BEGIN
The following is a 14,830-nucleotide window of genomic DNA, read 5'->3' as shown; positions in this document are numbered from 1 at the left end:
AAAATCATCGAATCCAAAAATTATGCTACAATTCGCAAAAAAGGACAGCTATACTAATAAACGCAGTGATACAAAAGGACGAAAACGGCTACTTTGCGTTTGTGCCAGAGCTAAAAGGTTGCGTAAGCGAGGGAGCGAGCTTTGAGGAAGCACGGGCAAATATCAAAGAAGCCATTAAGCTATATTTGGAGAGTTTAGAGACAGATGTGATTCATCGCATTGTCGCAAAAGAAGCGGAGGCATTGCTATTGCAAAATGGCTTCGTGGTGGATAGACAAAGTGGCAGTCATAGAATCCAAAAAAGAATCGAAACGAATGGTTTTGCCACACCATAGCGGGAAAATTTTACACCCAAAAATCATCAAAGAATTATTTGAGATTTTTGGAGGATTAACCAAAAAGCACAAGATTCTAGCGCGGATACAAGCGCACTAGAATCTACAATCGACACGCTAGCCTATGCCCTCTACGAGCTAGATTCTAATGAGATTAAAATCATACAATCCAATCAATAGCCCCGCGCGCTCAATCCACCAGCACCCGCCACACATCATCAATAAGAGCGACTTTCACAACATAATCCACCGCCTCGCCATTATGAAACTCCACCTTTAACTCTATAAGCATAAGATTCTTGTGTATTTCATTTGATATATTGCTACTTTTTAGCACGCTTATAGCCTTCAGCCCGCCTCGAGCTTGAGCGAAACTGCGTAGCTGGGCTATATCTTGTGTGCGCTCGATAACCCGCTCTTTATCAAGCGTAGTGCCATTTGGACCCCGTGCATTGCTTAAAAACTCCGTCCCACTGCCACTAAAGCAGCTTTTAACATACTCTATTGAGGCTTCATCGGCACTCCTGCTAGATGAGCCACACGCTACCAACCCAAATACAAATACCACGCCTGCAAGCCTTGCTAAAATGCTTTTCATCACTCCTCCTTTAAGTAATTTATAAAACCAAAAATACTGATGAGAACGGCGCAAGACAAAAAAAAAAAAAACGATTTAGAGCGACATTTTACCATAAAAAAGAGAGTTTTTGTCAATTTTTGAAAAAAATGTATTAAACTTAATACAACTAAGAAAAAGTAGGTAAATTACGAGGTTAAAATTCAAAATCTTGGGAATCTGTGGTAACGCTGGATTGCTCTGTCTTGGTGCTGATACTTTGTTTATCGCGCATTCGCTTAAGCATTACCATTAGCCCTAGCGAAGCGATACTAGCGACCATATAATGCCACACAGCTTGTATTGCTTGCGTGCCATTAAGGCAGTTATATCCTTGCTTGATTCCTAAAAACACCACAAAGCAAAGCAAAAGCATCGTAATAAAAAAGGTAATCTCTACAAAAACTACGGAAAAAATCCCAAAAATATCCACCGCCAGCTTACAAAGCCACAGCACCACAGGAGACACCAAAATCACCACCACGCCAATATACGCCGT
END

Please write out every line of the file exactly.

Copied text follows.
The following is a 14,830-nucleotide window of genomic DNA, read 5'->3' as shown; positions in this document are numbered from 1 at the left end:
AAAATCATCGAATCCAAAAATTATGCTACAATTCGCAAAAAAGGACAGCTATACTAATAAACGCAGTGATACAAAAGGACGAAAACGGCTACTTTGCGTTTGTGCCAGAGCTAAAAGGTTGCGTAAGCGAGGGAGCGAGCTTTGAGGAAGCACGGGCAAATATCAAAGAAGCCATTAAGCTATATTTGGAGAGTTTAGAGACAGATGTGATTCATCGCATTGTCGCAAAAGAAGCGGAGGCATTGCTATTGCAAAATGGCTTCGTGGTGGATAGACAAAGTGGCAGTCATAGAATCCAAAAAAGAATCGAAACGAATGGTTTTGCCACACCATAGCGGGAAAATTTTACACCCAAAAATCATCAAAGAATTATTTGAGATTTTTGGAGGATTAACCAAAAAGCACAAGATTCTAGCGCGGATACAAGCGCACTAGAATCTACAATCGACACGCTAGCCTATGCCCTCTACGAGCTAGATTCTAATGAGATTAAAATCATACAATCCAATCAATAGCCCCGCGCGCTCAATCCACCAGCACCCGCCACACATCATCAATAAGAGCGACTTTCACAACATAATCCACCGCCTCGCCATTATGAAACTCCACCTTTAACTCTATAAGCATAAGATTCTTGTGTATTTCATTTGATATATTGCTACTTTTTAGCACGCTTATAGCCTTCAGCCCGCCTCGAGCTTGAGCGAAACTGCGTAGCTGGGCTATATCTTGTGTGCGCTCGATAACCCGCTCTTTATCAAGCGTAGTGCCATTTGGACCCCGTGCATTGCTTAAAAACTCCGTCCCACTGCCACTAAAGCAGCTTTTAACATACTCTATTGAGGCTTCATCGGCACTCCTGCTAGATGAGCCACACGCTACCAACCCAAATACAAATACCACGCCTGCAAGCCTTGCTAAAATGCTTTTCATCACTCCTCCTTTAAGTAATTTATAAAACCAAAAATACTGATGAGAACGGCGCAAGACAAAAAAAAAAAAAACGATTTAGAGCGACATTTTACCATAAAAAAGAGAGTTTTTGTCAATTTTTGAAAAAAATGTATTAAACTTAATACAACTAAGAAAAAGTAGGTAAATTACGAGGTTAAAATTCAAAATCTTGGGAATCTGTGGTAACGCTGGATTGCTCTGTCTTGGTGCTGATACTTTGTTTATCGCGCATTCGCTTAAGCATTACCATTAGCCCTAGCGAAGCGATACTAGCGACCATATAATGCCACACAGCTTGTATTGCTTGCGTGCCATTAAGGCAGTTATATCCTTGCTTGATTCCTAAAAACACCACAAAGCAAAGCAAAAGCATCGTAATAAAAAAGGTAATCTCTACAAAAACTACGGAAAAAATCCCAAAAATATCCACCGCCAGCTTACAAAGCCACAGCACCACAGGAGACACCAAAATCACCACCACGCCAATATACGCCGT